Answer number 2—how would it improve the position of women? Well I think that what we would need in the Charter is a recognition of economic and social rights, particularly the right to adequate housing, and to payment for work done on a fair basis. I think those would be provisions that you would include in a Charter, and they would give the courts more power to insist that the government comply with those fundamental rights.


You also wrote a memoir – Speaking Up– after your tenure with the Human Rights Commission. What inspired you to write about your experiences?

Well, that’s an important question, for me at least, and that is that I’d written probably ten books before that, but they’d always been technical legal books. I’ve got a major textbook on international law, and I’d written on all sorts of subjects in journals and Cambridge University Press articles, and all the major international law publishers over the years, as any academic lawyer would, and of course it reflected in part my commercial legal practice with a major law firm and my international commercial work. I did all the technical legal work. But those books sit on library shelves gathering dust and they don’t have very much impact.

When I finished at the Commission, I felt that I now had so much experience in the practical implementation of international law, human rights in particular, that I needed to write about those experiences. I’d never ever written anything that described my own emotional or personal responses to something. That was not something you’d ever do as a professional lawyer. But this time my publisher [Louise Adler, Melbourne University Publishing] said, ‘If you want to get these important issues out into the public arena, you’re going to have to write differently from the academic, measured, careful, footnoted, scholarly work.’ And so that was the challenge for this book, and I’m pleased to say that I think about ten thousand copies have been sold, it’s done quite well.



Is there a female role model that has inspired you throughout your career?

There were very few when I was younger. But I’d say that the person whose courage and style have inspired me is Rosalyn Higgins, whom most Australians will never have heard of. She’s a London-based international lawyer who became the first woman President of the International Court of Justice. And she did what I have been doing, and that is that she had a professorial position at the London School of Economics.  She was also one of the leading international commercial barristers in the world, and on joining the [ICJ] and was elected its President by that court—14 other male judges. I’ve found her work, the precision of her thinking, her compassion and her knowledge of international law as an inspiration. If I had a model it was Rosalyn Higgins.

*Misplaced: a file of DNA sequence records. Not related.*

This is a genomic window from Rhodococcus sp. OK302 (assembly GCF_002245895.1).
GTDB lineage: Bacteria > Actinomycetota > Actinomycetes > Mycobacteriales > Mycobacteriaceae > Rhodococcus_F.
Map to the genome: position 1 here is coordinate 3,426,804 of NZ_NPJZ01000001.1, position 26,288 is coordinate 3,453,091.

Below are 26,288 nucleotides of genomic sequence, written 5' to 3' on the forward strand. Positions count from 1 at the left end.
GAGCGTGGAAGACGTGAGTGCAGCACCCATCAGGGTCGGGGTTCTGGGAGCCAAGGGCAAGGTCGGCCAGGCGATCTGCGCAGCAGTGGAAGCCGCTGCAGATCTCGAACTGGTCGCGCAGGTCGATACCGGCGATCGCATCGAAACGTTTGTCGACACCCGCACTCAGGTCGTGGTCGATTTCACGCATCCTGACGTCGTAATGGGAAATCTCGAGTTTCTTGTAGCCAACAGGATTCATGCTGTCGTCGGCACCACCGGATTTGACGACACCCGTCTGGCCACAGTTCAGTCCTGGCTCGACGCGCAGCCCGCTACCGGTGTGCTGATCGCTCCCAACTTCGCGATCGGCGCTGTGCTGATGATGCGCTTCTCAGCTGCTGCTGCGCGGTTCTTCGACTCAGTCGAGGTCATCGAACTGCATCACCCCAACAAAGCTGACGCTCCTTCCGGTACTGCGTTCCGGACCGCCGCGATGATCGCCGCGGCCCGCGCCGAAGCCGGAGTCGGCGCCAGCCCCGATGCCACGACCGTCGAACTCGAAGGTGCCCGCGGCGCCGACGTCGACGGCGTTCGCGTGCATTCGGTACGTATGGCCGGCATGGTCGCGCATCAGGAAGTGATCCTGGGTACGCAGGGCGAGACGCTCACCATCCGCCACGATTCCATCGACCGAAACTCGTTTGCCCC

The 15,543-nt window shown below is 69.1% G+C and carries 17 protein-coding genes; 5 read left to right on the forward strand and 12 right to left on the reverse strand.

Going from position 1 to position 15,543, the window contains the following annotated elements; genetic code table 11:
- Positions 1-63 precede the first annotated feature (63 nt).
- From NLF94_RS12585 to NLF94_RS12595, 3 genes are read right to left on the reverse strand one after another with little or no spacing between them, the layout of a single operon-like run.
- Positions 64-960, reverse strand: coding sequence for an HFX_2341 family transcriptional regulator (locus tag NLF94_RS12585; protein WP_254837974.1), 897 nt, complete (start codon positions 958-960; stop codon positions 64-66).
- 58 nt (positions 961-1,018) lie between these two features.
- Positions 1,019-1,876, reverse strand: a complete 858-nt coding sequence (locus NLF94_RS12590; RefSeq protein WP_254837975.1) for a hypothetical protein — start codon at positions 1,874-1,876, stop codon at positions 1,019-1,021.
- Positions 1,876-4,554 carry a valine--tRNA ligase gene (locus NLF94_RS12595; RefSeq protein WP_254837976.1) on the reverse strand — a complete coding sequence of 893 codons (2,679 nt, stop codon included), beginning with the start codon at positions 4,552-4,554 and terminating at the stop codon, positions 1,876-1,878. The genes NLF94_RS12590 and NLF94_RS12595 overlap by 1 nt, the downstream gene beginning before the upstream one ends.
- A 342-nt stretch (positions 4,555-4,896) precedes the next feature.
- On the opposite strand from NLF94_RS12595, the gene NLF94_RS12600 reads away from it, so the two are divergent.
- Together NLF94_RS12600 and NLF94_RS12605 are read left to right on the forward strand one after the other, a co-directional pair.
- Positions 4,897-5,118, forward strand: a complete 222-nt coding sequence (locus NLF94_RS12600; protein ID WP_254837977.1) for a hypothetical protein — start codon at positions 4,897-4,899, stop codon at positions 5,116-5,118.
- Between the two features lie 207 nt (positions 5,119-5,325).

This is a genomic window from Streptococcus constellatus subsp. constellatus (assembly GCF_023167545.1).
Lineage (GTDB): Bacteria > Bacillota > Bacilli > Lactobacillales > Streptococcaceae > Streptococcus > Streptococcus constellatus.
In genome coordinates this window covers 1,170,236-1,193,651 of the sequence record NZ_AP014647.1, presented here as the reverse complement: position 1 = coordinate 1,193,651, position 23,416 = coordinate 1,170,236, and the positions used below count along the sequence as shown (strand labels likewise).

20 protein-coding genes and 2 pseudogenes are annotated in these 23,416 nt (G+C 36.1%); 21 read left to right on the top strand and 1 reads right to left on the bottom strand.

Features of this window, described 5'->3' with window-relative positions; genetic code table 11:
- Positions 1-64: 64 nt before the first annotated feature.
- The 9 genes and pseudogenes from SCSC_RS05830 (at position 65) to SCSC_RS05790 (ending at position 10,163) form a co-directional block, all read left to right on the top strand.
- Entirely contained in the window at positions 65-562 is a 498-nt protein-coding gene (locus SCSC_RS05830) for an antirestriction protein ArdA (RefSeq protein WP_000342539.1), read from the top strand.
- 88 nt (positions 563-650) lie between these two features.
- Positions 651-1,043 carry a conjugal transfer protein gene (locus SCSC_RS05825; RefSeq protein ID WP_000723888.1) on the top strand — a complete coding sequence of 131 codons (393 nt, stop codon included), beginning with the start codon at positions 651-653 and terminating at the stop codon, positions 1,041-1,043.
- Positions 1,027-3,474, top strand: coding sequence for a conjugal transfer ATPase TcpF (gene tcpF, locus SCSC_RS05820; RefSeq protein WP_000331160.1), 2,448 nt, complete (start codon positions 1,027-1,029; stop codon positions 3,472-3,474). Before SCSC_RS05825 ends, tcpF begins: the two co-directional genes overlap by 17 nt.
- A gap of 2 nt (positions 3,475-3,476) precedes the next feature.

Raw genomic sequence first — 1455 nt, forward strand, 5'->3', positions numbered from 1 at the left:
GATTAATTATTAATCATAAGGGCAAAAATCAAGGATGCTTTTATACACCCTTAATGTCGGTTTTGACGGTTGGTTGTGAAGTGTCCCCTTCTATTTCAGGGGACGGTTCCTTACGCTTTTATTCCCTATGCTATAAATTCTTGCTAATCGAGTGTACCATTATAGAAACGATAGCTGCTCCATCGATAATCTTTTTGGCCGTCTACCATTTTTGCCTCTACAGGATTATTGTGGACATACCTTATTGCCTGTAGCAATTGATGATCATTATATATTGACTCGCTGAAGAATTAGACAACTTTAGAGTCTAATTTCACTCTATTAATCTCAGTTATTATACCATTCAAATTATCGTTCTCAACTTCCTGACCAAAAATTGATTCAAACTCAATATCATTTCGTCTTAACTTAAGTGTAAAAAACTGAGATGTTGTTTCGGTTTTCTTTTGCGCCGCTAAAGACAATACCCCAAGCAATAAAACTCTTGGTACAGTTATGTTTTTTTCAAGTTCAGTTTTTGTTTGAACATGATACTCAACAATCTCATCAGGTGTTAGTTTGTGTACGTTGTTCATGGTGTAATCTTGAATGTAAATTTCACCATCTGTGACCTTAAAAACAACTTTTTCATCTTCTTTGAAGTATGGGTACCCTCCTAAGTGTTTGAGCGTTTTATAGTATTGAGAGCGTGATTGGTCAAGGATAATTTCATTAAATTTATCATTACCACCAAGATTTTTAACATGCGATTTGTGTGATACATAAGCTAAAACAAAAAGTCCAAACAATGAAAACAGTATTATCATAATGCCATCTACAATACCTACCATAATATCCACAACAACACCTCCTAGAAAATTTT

What’s one piece of advice you would give to young women who aspire to one day make their way up to the C-suite or land those top jobs in politics?

I think life is about building blocks, and I’ve always felt that one should take every opportunity offered. I sometimes find young women are a little cautious, and they weigh up this against that; they think it through but overthink it and become over cautious. It is important to take every opportunity and learn. Even if such opportunities don’t necessarily take you to your ultimate destination in a straight line, the experiences are always helpful—you never regret any of them, really. So I think carpe diem, seize the day.

But I also think women have to accept, and they do mostly, that they have to work very hard. They have to work hard to get what they’re doing right. But when they’ve done it, when they’re certain of the law and they’re certain of the facts. Then a woman should go forward with courage—always courteously—but go forward courageously, knowing that she has done her homework and believes in what she is talking about. A word that’s being used a lot these days is ‘authenticity’.  If you are honourable and honest, people will trust you and give you a chance. While there are so many opportunities now, it remains a cripplingly competitive environment for women. They just have to take the world as it is and find their way through it, while being prepared to do the hard work.